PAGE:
Yet, everyone still enjoyed themselves.
And the Winner is...
I’m sad to say, it wasn’t us.
However, I must tip my hat to the winners — they did an amazing job in their respective categories.
The funniest bot was named “The Baby Show.”
Fortunately, this had nothing to do with babies and all to do with entertainment.
The winning bot in the funniest category is a game that consists in writing a sentence for the next player to make a drawing of it. The next participant then writes a sentence based on the drawing and so on, until all participants have had a go. In the end, they’ll either end up with matching drawings or sentences or with something that has nothing to do with the original idea.
This bot required a tiny bit of coding to make the drawing elements work, as you can see:
It’s clear that one of our top developers was on the team. Even though this is next-level bot building and you might not need it for your own bots, it’s still quite an eye-opener on bots’ possibilities.
Now, depending on the drawings, sentences, and end result, the game itself could end up being more or less fun. However, for us, it had an added comical element to it — GIFs of one of the team’s members along the game:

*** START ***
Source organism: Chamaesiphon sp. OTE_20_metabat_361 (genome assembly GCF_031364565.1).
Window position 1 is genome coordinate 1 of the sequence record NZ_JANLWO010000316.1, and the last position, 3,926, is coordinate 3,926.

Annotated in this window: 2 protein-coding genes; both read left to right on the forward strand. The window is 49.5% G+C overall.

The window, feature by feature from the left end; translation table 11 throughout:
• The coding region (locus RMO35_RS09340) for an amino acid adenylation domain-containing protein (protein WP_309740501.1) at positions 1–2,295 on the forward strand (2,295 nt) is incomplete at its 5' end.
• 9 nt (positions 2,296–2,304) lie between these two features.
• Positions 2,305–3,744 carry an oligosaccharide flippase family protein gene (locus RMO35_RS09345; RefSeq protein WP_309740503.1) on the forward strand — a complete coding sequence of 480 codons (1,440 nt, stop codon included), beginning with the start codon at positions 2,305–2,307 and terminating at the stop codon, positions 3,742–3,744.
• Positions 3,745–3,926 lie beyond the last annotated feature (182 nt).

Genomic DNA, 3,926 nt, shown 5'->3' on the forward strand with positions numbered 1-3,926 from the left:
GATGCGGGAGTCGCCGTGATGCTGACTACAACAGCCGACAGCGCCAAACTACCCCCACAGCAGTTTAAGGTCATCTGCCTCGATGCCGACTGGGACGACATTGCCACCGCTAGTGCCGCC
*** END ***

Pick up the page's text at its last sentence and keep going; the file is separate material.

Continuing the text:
Most Beautiful Bot
The most beautiful bot award went to the team that created a recipe-generating bot.
All you have to do is select the ingredients you want to use and voilà, the bot will give you a recipe so that you don’t have to worry about dinner. It was very easy and straightforward to use, and oh so pretty. Just have a look at their background illustration:
Most Advanced Bot
Finally, the winners of the most advanced category were the team who called themselves The Onboarders.
If you’re thinking, “what, another onboarding bot?” you are right.
This is no ordinary onboarding bot. Rather, it offers a full onboarding experience via WhatsApp.
To start it, you have to leave our office in Barcelona, find the fingerprint scanner by the door, and scan the QR code next to it.
I know, they didn’t win for nothing!
Then, you had to follow a set of instructions that took you on a tour of the office, showing you all around the different areas with little clues and challenges along the way, including a ping-pong match. In the end, you get to meet a founder and book a one-on-one meeting with them and get to know a bit more about the company.
Neat, huh? Just take a peek into the experience:
Sad as I am that my team didn’t win, I’m glad I was part of Landbot’s first Botathon!
I learned a lot from all the teammates I got to work with and the bots everyone built. The experience also opened my eyes to all the different things possible with a chatbot.
Hopefully, after this event coverage, you, too, have found inspiration and new ideas to implement in your chatbots or create new ones from scratch with a particular goal in mind.
Or, who knows, maybe even host a botathon of your own?